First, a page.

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Week 8: Neuropsychological Testing
Terms in this set (76)
What is neuropsychology?
the branch of psychology that focuses on the relationship between brain functioning and behaviour
What is the Temporal Lobe involved in / effects of damage?
- auditory and sensory processing
- damage could impact sound discrimination, voice recognition, comprehension and memory
What is the Occipital Lobe involved in / effects of damage?
- visual processing
- damage can result in blindness, poor recall of visual imagery, impaired visual scanning
What is the Parietal Lobe involved in / effects of damage?
- sensory processing and integration
- damage can result in impaired sense of touch, visuospatial difficulties and apraxia (involuntary movements)
What is the Frontal Lobe involved in / effects of damage?
What is the cerebellum involved in?
What is acalculia?
inability to perform arithmetic calculations
What is agraphia?
deficit in writing ability
What is Akinesia?
deficits in motor movements
What is Amnesia?
loss of memory
What is Aphasia?
deficits in communication due to impaired speech or writing ability
What is Apraxia?
movement (voluntary) disorder in absence of paralysis
What are three types of neuropsychological constructs?
What is an example of a neuropsychological cognitive construct?
What is an example of a neuropsychological emotional construct?
What is an example of a neuropsychological behavioural construct?
- daily activities
What does a clinical neuropsychologist do?
1- Contribute to diagnosis
2- Management and rehabilitation
3- Recommendations e.g. going back to work
4- Psycho-education and counseling
- measurement of change
- psychological therapies
What is a neuropsychological assessment?
the evaluation of brain and nervous system functioning as it related to behaviour (involves observation and interpretation)
What conditions prompt referral for neuropsychological assessment
- brain injury
- neurological conditions
- medical (infectious diseases)
- dementia syndromes
- psychiatric (schizophrenia)
- learning difficult / developmental delay (autism)
What does the scientist-practitioner model propose?
that all clinical practice (including diagnosis/intervention/evaluation) should be informed by the content and methods of science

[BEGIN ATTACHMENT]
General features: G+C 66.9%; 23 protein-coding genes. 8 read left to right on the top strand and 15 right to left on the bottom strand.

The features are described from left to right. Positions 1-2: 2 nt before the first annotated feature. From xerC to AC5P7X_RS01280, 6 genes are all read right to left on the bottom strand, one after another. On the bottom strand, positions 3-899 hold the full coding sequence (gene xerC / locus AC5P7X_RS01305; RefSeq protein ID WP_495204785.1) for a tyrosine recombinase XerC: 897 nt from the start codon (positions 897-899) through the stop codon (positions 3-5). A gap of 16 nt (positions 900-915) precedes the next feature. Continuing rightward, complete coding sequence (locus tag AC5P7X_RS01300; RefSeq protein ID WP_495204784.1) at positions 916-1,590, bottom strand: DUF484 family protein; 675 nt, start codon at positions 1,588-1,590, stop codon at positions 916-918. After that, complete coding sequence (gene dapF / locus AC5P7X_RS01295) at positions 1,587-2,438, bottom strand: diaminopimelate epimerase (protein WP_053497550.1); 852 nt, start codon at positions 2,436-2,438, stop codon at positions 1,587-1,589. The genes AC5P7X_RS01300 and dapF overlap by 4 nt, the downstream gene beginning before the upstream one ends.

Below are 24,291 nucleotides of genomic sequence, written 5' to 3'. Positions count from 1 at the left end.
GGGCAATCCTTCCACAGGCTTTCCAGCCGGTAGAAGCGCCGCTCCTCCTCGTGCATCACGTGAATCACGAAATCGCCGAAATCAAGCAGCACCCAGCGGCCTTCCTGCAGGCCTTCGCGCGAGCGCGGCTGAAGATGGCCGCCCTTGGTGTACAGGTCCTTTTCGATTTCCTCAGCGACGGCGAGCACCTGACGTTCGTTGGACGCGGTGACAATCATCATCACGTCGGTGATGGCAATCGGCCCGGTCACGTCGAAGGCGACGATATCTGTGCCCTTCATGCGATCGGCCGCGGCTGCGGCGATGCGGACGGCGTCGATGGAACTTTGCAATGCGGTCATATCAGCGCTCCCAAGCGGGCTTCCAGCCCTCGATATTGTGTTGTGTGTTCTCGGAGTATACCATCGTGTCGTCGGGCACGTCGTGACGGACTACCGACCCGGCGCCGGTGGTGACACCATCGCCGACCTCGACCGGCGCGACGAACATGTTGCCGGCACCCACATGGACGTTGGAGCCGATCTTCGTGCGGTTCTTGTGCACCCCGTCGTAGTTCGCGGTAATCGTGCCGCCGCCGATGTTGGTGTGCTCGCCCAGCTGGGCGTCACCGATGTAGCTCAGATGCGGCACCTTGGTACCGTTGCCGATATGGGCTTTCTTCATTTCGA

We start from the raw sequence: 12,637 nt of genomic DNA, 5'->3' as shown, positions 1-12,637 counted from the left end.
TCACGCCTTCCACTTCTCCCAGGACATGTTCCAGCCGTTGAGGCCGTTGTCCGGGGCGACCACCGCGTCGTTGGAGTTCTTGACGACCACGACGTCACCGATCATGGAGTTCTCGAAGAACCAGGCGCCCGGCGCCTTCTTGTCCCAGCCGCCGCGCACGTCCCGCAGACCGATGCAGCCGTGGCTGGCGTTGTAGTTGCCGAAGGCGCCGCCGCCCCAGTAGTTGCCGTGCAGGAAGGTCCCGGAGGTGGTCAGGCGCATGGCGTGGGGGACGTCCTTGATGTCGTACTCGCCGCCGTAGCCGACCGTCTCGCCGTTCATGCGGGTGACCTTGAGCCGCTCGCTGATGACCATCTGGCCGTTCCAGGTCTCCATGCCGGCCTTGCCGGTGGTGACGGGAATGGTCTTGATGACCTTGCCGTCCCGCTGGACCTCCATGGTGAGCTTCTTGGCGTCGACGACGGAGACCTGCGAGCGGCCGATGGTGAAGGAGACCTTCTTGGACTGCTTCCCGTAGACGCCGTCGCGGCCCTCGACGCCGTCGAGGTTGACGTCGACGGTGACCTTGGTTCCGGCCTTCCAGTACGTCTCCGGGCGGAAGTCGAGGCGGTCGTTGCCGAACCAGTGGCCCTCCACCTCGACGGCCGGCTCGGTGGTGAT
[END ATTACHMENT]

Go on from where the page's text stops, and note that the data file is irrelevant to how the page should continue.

Assessment planning: always have a...?
What is a fixed battery of tests?
Group of tests used on all clients regardless of referral question designed to comprehensively sample the client's cognitive functioning
What is a flexible battery of tests
consists of a range of tests selected specifically in the context of the referral question and the client's presenting problem
Neuropsychologists prefer a .... battery when conducting assessments
What should a neuropsychologist record along with the test scores?
qualitative data (e.g., fatigue & anxiety)
What are 2 ways to assess visual perception?
1- Visual Discrimination Test
2- Judgment of line orientation test
What are 1 ways to assess visual integration?
1- Hooper Visual Organization Test
What are 1 ways to assess visual construction?
1- Rey Complex Figure
What are 1 ways to assess motor speed?
1- Finger tapping
What are 1 ways to assess motor dexterity?
1- Grooved Pegboard
What are 4 ways to assess attention and speed?
1- Attentional Span (digits)
2- Sustained Attention
3- Divided Attention
4- Speed (coding)
What are 5 ways to asses executive functions?
2- Working Memory
4- Response inhibition
What are some ways to assess the executive function Abstraction?
3- 10 Questions
What are some ways to assess the executive function Working Memory?
1- Letter Number Sequencing
What are some ways to assess the executive function Planning?
1- Tower of London
What are some ways to assess the executive function Response Inhibition?
What are some ways to assess the executive function Shifting?
1- Wisconsin Card Sorting Test
2- Trail Making Test
What is the controlled oral word associations test?
evaluated the spontaneous production of words under restricted search conditions
The Behavioural Assessment of the Dysexecutive Syndrome (zoo map test)
A battery of tasks designed to assess everyday problems associated with deficits in executive function (e.g. organizing behaviour).
The Behavioural Assessment of the Dysexecutive Syndrome has...
high ecological validity
(the extent to which the findings of a research study are able to be generalized to real-life settings)
What does the Trail Making Test measure?
- mental flexibility
What does clinical neuropsychology focus on?
psychological impairments of the central nervous system and their remediation --> relationship between behavior and brain functioning in the realms of cognitive, motor, sensory, and emotional functioning
What does the field of neuropsychology attempt to relate?